BY LAUREN COFFEY of The Daily Iowan. View the original article
SEPTEMBER 14, 2012
A white oak tree looms over a young man as he sits to eat his lunch.
Approximately 330 years ago, William Penn, the founder of Pennsylvania, sat beneath that tree, whose offspring is now growing on the University of Iowa campus.
UI officials planted one of the tree’s saplings in front of the English-Philosophy Building on Thursday.
The original tree in Pennsylvania — now known as “The Great Oak of London Grove” — dropped acorns that were planted and grew into more trees.
“Mighty oaks from little acorns grow,” said UI arborist Andrew Dahl. “To think this tree has such a historic bloodline is pretty neat. It’s one of a kind [at the UI.]”
The idea originally came from a conversation between Dahl and UI philosophy Associate Professor Evan Fales, who were discussing another tree being cut down on campus when the famous white oak came up. Fales’ mother had created a kindergarten school, London Grove Friends Kindergarten, in front of the famous tree, and Fales had grown up with it.
“When I was younger, I tried climbing it; that was not a good idea,” Fales said. “[Having the tree at the UI] reminds me of my mother. Her grave actually overlooks the tree. I can just see [the sapling] from my office window.”
After Fales and Dahl talked, Fales contacted a teacher from London Grove, Cindy Leahan, and asked her to collect some acorns from the tree.
“Evan’s mother was the head teacher, and I had tremendous respect for her,” Leahan said. “I didn’t know his mom really well, because I was coming to the school when she was retiring. But Ruth was a magnificent teacher and a remarkable person. When Evan wrote asking me to collect acorns from the tree, I was happy to.”
Leahan sent the acorns to Fales, but they were crushed during the journey, making them unusable.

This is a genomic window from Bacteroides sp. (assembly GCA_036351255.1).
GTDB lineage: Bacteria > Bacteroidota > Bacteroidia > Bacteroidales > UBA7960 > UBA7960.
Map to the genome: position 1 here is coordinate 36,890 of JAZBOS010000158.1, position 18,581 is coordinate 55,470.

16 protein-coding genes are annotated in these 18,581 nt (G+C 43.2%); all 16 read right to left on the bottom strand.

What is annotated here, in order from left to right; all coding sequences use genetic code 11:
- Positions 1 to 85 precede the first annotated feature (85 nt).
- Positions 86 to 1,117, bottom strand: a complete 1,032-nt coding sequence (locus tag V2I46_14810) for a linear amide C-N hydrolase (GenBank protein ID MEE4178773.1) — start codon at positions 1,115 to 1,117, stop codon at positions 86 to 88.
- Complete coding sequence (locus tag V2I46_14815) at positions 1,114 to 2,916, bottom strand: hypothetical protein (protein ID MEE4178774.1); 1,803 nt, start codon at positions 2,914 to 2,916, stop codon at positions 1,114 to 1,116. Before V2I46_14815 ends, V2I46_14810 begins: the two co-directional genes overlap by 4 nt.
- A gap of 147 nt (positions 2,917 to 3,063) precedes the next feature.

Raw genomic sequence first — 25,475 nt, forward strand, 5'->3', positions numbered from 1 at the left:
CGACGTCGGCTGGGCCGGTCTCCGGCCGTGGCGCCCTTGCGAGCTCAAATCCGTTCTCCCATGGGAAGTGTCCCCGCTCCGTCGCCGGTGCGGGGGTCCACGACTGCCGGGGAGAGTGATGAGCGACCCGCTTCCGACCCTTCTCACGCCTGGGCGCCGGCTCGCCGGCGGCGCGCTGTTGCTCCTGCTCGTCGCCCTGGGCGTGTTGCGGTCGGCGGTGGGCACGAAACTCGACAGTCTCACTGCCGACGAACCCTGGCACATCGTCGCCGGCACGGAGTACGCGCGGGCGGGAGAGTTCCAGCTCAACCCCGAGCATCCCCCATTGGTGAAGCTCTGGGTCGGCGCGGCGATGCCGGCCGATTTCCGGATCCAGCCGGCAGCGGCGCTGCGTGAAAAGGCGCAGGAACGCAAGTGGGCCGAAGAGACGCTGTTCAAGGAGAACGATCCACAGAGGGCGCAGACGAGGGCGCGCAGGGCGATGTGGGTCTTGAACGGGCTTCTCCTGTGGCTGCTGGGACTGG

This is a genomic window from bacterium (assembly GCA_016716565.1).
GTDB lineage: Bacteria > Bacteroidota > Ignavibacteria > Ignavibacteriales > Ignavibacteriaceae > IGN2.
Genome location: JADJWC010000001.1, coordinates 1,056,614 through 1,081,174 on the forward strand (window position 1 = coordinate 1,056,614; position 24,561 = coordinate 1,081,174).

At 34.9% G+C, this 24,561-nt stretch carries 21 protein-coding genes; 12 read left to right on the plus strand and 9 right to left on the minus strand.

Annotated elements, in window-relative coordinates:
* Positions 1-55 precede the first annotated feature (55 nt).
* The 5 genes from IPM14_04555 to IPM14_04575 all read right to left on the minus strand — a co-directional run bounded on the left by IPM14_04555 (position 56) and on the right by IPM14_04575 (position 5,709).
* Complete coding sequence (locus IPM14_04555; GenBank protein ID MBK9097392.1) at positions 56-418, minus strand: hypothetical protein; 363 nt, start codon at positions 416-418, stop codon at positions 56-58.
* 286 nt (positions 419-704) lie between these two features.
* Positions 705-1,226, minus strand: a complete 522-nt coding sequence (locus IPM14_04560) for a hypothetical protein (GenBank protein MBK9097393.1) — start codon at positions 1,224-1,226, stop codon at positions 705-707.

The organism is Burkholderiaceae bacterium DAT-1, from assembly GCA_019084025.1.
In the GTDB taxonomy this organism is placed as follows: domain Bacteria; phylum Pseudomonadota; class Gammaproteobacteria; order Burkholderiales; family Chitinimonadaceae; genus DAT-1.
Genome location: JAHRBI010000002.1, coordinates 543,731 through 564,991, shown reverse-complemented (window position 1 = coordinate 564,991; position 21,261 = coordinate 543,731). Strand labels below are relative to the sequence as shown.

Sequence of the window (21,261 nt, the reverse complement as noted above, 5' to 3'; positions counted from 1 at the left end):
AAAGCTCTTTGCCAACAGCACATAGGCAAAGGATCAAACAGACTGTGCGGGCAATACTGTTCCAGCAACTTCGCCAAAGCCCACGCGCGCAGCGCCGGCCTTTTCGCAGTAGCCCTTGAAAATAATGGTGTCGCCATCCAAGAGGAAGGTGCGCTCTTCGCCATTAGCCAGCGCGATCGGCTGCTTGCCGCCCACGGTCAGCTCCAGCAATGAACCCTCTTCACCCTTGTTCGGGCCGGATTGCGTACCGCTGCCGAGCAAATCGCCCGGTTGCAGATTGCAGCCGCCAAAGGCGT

However, Leahan found saplings from an offspring of the original white oak and sent them to Dahl. The other sapling is slated to be planted near the UI Research Park in Oakdale.
The original tree in Pennsylvania has been standing since before Penn arrived in the United States in 1682. London Grove Village is located about a half hour from Philadelphia, where Penn lived, and historians have speculated he passed by and even ate a meal under the tree.
“Trees bear witness to a lot of events,” Dahl said. “It’s neat to think of in history all that they’ve been through.”
Both Fales and Dahl have a passion for trees and hope to continue pursuing their interest. Fales wants to return to Pennsylvania in a few years after he retires to collect more saplings from the white oak, he said.
“I hope to get back to my old stomping grounds, where there are about a dozen samples to collect,” Fales said. “The best time to collect is in the fall, which is when I’m teaching. I’m going to retire in a few years, and I’ll go back then.”
Dahl says the planting of the tree adds yet another historical marker to campus.
“I think it really adds something to campus life,” he said. “There are more than 200 species to add diversity; now, we have one rich with history.”